Week 6 – This Is Your Life, and it’s Ending…

For the past couple of years, I’ve always responded to the old ‘What’s your favourite movie’ riddle with ‘Fight Club.’ It’s served me well, and it’s still a solid movie, but I know it too well now, and I am no longer 16 and drowning in enough Year 10 English essays to make me want to burn the world down. In light of this… personal development(?), I’m thinking of jumping ship to ‘Toy Story 3’, a film that is – funnily enough – about growing up, amongst a whole heap of other things.

Soul-crushing depression, mostly…

I first saw Toy Story 3 in cinemas, on my own. Yeah I know, that was sad of me, but to be honest I don’t think I’d have been much use in a social context immediately after watching it. I came out of that movie struck literally dumb. I remember walking home and not knowing what to do with myself, with my life. This film came about as close to physically attacking me as a film ever has, and I guess we should probably examine why that is, huh?

Firstly, Pixar were very clearly aware that they were holding a generation’s childhoods in their hands, and – crucially – were not afraid to use that as ammunition. The opening scene of the film is basically a montage of references – with dialogue ripped straight from the previous two films. We see a Western-style conflict between a sheriff and a robber, a la the opening of the first film, but told in the semi-earnest, in-character, genre-movie style of the start of Toy Story 2. This all has the effect of basically saying… ‘Hey. You guys remember the Toy Story movies? Remember how much you loved those when you were little?’

Immediately after this huge reference-melange, we cut back to reality. We’ve been watching Andy play with his toys all along. Here’s where the clip I presented begins. We come out of this action-packed nostalgia festival, and slip smoothly into a sunny, care-free montage of… well, nostalgia again. A different kind of nostalgia, for all the stuff we remember from our childhoods outside of Toy Story 1 and 2. Andy’s antics remind us of our own. His life looks so different from ours! But that classic Randy Newman song is playing over the top, and everything’s so happy…

Do not trust this warm, fuzzy feeling, courageous viewers. In ten seconds Pixar is going to spin around, grab that nostalgic bliss tightly from either end and throttle you with it. I know every word of that song. So when, on the line ‘Our friendship will never die,’ the music fades out, and we fade to black… I die a little.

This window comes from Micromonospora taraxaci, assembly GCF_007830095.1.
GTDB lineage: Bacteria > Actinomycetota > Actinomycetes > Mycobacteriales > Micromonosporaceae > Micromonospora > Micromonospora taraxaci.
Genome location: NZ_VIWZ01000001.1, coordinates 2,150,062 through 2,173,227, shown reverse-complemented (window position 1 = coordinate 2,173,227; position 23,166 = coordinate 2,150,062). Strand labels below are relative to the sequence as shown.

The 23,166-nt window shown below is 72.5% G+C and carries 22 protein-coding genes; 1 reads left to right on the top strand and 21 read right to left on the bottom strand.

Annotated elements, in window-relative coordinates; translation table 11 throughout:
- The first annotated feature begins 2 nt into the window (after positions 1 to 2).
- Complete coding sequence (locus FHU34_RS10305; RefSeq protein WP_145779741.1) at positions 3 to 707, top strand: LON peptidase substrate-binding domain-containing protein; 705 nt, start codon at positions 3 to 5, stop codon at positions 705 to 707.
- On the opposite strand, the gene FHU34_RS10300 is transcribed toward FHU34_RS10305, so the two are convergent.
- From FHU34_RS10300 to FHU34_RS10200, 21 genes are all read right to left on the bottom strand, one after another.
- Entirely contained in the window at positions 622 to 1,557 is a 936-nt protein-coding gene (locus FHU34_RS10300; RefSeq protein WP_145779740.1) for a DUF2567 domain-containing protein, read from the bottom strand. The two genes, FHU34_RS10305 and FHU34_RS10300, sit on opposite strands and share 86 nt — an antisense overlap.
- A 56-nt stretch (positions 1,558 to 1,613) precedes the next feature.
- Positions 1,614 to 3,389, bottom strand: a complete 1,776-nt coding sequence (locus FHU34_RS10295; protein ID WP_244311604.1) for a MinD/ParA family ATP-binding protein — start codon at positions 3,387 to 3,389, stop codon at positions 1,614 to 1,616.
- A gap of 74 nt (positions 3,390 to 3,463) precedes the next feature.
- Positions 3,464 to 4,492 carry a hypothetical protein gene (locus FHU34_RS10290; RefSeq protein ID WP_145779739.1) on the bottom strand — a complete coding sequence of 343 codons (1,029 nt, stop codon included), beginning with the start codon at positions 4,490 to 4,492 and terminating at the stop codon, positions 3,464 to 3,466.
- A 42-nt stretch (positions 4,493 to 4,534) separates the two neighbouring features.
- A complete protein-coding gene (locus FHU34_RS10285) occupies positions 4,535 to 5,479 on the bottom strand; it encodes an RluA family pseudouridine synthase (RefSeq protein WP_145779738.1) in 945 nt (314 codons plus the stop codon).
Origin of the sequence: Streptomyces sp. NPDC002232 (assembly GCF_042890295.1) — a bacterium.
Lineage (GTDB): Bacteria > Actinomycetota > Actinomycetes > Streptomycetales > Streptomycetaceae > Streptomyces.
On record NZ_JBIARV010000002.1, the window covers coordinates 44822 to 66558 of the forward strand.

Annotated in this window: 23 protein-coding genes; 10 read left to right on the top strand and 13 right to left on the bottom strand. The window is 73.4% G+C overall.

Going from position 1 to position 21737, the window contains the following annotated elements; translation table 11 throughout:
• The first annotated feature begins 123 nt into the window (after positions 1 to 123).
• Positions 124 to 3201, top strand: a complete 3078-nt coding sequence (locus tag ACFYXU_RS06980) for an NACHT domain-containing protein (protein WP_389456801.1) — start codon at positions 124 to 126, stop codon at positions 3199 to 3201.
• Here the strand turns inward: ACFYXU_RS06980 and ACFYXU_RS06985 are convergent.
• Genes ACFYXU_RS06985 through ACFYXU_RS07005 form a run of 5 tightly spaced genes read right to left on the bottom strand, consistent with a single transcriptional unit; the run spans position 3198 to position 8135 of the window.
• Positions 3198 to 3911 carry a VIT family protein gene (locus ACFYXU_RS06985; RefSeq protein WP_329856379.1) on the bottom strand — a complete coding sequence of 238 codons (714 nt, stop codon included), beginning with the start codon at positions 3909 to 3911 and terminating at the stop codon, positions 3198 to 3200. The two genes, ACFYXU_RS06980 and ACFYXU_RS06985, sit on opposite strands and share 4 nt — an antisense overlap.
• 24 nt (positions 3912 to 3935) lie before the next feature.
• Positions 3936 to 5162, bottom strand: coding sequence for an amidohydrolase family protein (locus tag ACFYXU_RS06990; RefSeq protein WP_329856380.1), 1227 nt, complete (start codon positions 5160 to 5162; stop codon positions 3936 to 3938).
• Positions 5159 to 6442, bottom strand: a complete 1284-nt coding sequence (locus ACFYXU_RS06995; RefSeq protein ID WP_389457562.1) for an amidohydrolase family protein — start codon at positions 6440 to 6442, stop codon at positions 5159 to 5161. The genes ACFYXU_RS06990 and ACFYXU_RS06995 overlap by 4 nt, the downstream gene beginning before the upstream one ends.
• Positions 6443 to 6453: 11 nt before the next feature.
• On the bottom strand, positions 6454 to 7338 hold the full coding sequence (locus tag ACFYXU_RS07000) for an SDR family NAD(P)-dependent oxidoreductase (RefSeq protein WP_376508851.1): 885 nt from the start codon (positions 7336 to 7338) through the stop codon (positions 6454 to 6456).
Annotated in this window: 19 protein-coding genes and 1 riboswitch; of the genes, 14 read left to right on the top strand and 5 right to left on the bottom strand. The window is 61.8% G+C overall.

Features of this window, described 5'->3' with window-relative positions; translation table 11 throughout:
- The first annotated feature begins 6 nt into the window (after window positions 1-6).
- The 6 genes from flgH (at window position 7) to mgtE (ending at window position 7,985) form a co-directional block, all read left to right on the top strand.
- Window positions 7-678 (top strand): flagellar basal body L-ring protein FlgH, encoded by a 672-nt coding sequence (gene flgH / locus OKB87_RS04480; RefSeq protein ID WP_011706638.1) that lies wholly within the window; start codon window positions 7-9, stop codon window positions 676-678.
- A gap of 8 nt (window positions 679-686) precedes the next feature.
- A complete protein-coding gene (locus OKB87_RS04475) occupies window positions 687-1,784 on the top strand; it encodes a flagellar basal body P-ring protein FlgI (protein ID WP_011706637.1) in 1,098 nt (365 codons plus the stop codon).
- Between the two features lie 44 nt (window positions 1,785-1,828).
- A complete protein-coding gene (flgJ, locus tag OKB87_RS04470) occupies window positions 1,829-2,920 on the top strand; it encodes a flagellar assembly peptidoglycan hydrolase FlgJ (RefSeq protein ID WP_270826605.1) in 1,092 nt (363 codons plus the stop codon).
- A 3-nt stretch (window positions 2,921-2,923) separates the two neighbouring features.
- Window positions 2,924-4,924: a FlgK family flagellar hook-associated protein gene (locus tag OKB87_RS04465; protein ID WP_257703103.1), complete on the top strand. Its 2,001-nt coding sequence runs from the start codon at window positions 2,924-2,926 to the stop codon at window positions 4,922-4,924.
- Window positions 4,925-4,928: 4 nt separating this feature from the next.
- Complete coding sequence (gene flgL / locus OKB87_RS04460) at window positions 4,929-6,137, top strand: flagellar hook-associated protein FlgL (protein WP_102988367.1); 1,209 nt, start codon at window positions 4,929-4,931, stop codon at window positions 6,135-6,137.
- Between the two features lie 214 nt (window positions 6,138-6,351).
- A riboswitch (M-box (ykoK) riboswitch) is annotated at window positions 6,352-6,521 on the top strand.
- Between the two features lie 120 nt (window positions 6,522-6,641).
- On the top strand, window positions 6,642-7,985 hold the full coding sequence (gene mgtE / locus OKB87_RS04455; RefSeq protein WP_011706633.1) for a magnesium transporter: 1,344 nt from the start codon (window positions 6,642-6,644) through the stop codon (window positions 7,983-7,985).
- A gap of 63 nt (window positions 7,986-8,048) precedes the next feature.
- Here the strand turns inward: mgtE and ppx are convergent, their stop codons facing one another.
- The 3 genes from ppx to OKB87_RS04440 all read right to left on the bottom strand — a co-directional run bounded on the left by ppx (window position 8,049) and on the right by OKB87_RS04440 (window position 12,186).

In that one moment, you know everything you need to about where this film is going. Your friendship is going to die. The whole movie is about these characters we know and love dealing with the fact that time passes and things change. They face abandonment, being forgotten… even death, briefly; and by the end of the film, Andy’s still never coming back. These are, as far as I can tell, universally resonant themes… so yes, kid movie. But a quality one…

Anyway back to the scene I actually presented: I selected it because I thought it showed the film’s tendency to sucker-punch you with nostalgia with maximum efficiency. Straight after that brutal fade to black, we jump straight into another one of the Toy’s elaborate schemes. It’s just like it used to be! Sound is once again used beautifully, the music playing in this scene is the same music they played in the earlier films during these sequences. Pixar builds us up with all these little notes, lets us remember the good old days, and then WHAM. Grown-up Andy strides in, and we watch as Woody – clinging pitifully to the phone – listens to his owner ask ‘Is anyone there?’ but can’t reply. It’s quite possibly the closest Andy’s come to talking to him in years.

On repeat viewings, this scene gets even sadder. The toys have blatantly been planning this phone heist for a long time (Woody says they ‘rehearsed’ it) all to get Andy to notice them. They just want him to realise they’re there. In this scene the toys could easily be seen as representing, say, elderly parents in retirement homes. They just want their ‘kid’ to talk to them…

God, isn’t that bleak? Is this film seriously targeted at children??

Anyway… I’ve ranted again haven’t I? Bottom line: great use of sound, fantastic animation – especially like the little cracks in the material where the big toy box has aged – and shameless weaponization of childhood memories. A+++ would cry again.

Isaac Mitchell-Frey (9985182)

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